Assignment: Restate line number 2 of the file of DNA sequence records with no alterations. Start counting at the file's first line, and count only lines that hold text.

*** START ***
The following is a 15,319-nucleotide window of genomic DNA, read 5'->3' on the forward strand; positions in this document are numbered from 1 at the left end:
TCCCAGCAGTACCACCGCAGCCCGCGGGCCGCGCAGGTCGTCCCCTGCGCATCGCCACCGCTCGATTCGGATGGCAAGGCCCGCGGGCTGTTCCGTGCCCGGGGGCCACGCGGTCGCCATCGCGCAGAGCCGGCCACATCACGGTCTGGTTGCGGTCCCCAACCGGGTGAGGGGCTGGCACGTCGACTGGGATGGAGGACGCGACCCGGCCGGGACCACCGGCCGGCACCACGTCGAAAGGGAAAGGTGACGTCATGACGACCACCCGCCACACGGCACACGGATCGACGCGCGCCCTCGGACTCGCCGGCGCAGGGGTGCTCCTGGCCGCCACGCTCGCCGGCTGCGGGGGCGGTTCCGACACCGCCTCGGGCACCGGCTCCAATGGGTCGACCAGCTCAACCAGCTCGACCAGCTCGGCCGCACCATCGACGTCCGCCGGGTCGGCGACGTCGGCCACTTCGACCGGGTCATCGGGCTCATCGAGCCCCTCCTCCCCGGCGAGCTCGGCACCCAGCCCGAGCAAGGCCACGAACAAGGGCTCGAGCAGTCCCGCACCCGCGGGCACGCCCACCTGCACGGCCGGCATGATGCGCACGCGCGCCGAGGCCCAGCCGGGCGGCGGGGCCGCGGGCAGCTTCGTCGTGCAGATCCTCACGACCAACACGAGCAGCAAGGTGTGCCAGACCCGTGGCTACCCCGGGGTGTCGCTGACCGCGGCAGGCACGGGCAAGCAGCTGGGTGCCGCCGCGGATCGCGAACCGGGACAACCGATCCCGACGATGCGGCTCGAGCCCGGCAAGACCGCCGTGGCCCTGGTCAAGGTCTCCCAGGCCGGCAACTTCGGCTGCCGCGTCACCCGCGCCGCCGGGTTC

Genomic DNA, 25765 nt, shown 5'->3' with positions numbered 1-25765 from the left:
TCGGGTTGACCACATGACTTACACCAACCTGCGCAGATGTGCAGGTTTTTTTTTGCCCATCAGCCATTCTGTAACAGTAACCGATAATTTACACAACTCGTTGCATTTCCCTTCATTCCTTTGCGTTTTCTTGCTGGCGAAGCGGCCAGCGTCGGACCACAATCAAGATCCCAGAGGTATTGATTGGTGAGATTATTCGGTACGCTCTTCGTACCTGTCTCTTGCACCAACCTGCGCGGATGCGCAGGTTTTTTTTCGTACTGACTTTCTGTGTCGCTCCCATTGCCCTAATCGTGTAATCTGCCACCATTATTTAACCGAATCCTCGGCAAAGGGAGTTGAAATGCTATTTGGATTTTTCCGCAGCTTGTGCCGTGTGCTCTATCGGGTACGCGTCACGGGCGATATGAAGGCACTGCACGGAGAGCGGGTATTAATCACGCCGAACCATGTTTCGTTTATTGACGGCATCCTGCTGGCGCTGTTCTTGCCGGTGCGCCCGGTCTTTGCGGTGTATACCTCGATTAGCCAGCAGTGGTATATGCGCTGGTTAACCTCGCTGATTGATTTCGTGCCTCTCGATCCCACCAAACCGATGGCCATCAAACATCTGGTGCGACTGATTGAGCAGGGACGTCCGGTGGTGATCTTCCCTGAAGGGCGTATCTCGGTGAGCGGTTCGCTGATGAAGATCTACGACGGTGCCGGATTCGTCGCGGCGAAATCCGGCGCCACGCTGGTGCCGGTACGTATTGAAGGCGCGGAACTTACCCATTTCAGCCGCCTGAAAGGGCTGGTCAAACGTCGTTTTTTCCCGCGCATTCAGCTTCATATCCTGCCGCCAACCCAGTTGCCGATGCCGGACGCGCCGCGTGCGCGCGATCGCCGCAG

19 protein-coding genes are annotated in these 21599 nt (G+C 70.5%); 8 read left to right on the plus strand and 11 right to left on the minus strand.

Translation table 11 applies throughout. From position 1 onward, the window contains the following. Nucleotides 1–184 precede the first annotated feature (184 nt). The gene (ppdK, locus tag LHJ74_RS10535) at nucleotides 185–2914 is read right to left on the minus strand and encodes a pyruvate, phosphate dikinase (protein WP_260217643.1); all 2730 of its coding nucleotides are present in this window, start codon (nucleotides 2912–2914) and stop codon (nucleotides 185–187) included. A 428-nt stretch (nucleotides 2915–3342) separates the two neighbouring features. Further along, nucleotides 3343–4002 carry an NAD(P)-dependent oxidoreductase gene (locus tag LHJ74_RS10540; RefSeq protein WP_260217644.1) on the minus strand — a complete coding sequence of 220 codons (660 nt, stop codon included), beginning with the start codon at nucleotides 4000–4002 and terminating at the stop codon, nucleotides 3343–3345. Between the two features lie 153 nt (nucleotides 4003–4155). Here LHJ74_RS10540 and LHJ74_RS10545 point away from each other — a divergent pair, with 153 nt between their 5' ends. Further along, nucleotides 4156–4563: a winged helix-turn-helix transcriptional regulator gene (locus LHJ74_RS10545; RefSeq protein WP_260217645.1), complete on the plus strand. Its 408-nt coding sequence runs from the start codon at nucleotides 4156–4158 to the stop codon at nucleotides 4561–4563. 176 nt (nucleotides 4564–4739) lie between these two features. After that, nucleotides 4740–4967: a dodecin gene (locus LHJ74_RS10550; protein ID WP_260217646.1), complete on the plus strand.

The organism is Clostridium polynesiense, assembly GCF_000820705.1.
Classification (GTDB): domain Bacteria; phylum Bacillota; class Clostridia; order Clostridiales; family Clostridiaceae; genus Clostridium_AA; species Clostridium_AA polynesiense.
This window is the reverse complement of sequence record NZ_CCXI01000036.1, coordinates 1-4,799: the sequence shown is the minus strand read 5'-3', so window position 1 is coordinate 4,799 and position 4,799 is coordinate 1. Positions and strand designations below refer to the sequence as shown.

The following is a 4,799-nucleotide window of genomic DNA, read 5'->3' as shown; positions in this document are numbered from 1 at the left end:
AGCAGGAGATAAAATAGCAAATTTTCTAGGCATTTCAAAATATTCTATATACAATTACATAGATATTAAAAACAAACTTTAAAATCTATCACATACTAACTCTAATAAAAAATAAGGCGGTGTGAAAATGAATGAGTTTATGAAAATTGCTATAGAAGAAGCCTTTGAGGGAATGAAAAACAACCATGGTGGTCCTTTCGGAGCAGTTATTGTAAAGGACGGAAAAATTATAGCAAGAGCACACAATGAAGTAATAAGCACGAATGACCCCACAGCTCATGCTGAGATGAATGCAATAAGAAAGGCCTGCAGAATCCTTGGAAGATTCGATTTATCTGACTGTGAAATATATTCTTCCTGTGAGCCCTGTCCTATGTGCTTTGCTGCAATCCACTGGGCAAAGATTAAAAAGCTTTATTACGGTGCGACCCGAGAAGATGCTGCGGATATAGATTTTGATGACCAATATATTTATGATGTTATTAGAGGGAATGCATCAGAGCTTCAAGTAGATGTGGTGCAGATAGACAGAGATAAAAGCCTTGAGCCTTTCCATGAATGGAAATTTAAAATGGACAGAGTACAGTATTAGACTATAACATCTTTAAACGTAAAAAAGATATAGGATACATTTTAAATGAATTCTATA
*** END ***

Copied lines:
TCCCAGCAGTACCACCGCAGCCCGCGGGCCGCGCAGGTCGTCCCCTGCGCATCGCCACCGCTCGATTCGGATGGCAAGGCCCGCGGGCTGTTCCGTGCCCGGGGGCCACGCGGTCGCCATCGCGCAGAGCCGGCCACATCACGGTCTGGTTGCGGTCCCCAACCGGGTGAGGGGCTGGCACGTCGACTGGGATGGAGGACGCGACCCGGCCGGGACCACCGGCCGGCACCACGTCGAAAGGGAAAGGTGACGTCATGACGACCACCCGCCACACGGCACACGGATCGACGCGCGCCCTCGGACTCGCCGGCGCAGGGGTGCTCCTGGCCGCCACGCTCGCCGGCTGCGGGGGCGGTTCCGACACCGCCTCGGGCACCGGCTCCAATGGGTCGACCAGCTCAACCAGCTCGACCAGCTCGGCCGCACCATCGACGTCCGCCGGGTCGGCGACGTCGGCCACTTCGACCGGGTCATCGGGCTCATCGAGCCCCTCCTCCCCGGCGAGCTCGGCACCCAGCCCGAGCAAGGCCACGAACAAGGGCTCGAGCAGTCCCGCACCCGCGGGCACGCCCACCTGCACGGCCGGCATGATGCGCACGCGCGCCGAGGCCCAGCCGGGCGGCGGGGCCGCGGGCAGCTTCGTCGTGCAGATCCTCACGACCAACACGAGCAGCAAGGTGTGCCAGACCCGTGGCTACCCCGGGGTGTCGCTGACCGCGGCAGGCACGGGCAAGCAGCTGGGTGCCGCCGCGGATCGCGAACCGGGACAACCGATCCCGACGATGCGGCTCGAGCCCGGCAAGACCGCCGTGGCCCTGGTCAAGGTCTCCCAGGCCGGCAACTTCGGCTGCCGCGTCACCCGCGCCGCCGGGTTC